MACKINNON, D. P., Fairchild, A. J., & Fritz, M. S. (2007). Mediation analysis. Annual Review of Psychology, 58, 593-614. [doi:10.1146/annurev.psych.58.110405.085542]

MAYR, E. (1970). Populations, species and evolution. Cambridge, MA: Harvard University Press.

NAHEMOW, L., & Lawton, M. P. (1975). Similarity and propinquity in friendship formation. Journal of Personality and Social Psychology, 32(2), 205-213. [doi:10.1037/0022-3514.32.2.205]

RAMACHANDRAN, S., Deshpande, O., Roseman, C. C., Rosenberg, N. A., Feldman, M. W., & Cavalli-Sforza, L. L. (2005). Support from the relationship of genetic and geographic distance in human populations for a serial founder effect originating in Africa. Proceedings National Academy of Sciences U.S.A., 102(44), 15942-15947. [doi:10.1073/pnas.0507611102]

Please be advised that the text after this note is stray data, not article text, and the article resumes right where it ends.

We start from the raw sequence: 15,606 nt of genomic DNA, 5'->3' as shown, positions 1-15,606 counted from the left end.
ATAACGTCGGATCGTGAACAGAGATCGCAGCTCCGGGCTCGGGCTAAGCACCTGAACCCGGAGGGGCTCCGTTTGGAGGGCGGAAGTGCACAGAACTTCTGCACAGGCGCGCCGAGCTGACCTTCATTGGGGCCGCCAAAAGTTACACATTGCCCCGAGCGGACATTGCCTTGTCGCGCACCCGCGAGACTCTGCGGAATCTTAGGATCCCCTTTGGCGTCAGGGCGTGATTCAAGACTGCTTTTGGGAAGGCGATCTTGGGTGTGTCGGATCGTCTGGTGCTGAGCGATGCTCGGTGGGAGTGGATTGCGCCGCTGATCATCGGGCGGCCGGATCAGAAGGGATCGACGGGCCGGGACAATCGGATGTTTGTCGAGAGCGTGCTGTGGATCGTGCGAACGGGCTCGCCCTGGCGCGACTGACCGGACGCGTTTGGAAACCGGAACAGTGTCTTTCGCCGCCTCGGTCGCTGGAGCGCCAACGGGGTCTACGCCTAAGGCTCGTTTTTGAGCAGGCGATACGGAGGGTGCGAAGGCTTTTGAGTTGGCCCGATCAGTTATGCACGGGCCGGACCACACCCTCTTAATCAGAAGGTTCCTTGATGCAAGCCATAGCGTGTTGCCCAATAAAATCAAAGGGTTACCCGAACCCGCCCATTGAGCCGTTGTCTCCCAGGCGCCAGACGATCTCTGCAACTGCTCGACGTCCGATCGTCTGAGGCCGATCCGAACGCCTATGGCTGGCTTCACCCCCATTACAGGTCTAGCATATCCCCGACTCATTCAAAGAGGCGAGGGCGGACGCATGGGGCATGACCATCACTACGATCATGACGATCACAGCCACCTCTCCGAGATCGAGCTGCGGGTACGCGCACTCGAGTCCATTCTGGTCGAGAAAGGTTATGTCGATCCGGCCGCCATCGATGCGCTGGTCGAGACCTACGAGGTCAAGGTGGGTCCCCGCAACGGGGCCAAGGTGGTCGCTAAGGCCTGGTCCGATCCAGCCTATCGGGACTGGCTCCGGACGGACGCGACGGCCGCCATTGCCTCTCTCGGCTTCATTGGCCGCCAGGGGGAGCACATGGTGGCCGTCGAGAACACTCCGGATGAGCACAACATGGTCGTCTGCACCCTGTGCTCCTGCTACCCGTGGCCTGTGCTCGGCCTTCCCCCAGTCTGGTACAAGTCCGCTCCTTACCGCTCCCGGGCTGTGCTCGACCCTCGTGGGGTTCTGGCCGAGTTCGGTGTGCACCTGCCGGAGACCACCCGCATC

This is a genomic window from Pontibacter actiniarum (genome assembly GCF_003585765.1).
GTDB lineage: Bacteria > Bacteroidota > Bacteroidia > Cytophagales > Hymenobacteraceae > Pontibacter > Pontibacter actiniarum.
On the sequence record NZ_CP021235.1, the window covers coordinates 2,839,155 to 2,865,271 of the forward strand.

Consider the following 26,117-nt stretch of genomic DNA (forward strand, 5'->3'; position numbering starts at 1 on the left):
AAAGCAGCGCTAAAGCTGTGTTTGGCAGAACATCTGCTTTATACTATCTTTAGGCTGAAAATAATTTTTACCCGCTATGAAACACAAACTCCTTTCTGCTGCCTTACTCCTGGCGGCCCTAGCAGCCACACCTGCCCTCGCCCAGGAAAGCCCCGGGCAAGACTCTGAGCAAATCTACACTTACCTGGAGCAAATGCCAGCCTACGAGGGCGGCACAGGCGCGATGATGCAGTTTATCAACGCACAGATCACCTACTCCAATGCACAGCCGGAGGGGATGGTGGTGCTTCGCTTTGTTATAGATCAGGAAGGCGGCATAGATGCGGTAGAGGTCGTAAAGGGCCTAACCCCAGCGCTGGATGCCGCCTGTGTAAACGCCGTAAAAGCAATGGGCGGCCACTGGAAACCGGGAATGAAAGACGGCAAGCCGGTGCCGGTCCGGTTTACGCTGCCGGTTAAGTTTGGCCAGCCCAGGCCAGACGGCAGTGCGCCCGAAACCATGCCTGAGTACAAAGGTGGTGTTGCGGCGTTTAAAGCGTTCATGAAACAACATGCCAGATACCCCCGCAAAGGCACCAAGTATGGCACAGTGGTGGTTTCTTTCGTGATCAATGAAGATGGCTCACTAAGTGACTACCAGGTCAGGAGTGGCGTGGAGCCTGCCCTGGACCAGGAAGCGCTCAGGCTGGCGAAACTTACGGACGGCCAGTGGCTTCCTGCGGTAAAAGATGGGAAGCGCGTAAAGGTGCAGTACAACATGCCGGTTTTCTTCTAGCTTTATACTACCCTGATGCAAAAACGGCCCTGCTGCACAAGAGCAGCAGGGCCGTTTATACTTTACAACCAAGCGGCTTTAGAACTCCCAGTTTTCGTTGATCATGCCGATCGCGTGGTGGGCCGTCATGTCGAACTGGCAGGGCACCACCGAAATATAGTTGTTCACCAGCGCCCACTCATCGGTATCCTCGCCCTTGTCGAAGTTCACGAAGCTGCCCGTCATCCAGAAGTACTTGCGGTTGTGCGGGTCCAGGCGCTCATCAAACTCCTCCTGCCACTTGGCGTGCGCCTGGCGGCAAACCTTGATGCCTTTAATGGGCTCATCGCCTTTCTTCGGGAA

RIOLO, R. (1997). The effects of tag-mediated selection of partners in evolving populations playing the iterated prisoner's dilemma. Santa Fe Institute Working Paper, 97-02-016.

RIOLO, R. L., Cohen, M. D., & Axelrod, R. (2001). Evolution of cooperation without reciprocity. Nature, 414, 441-443. [doi:10.1038/35106555]

RUNYON, J. B., Mescher, M. C., & De Moraes, C. M. (2006). Volatile chemical cues guide host location and host selection by parasitic plants. Science, 313, 1964-1967. [doi:10.1126/science.1131371]

SANDHOLM, T. W., & Crites, R. H. (1996). Multiagent reinforcement learning in the iterated prisoner's dilemma. Biosystems, 37(1-2), 147-166. [doi:10.1016/0303-2647(95)01551-5]

SEPPÄ, P., & Pamilo, P. (1995). Gene flow and population viscosity in Myrmica ants. Heredity, 74 200-209. [doi:10.1038/hdy.1995.28]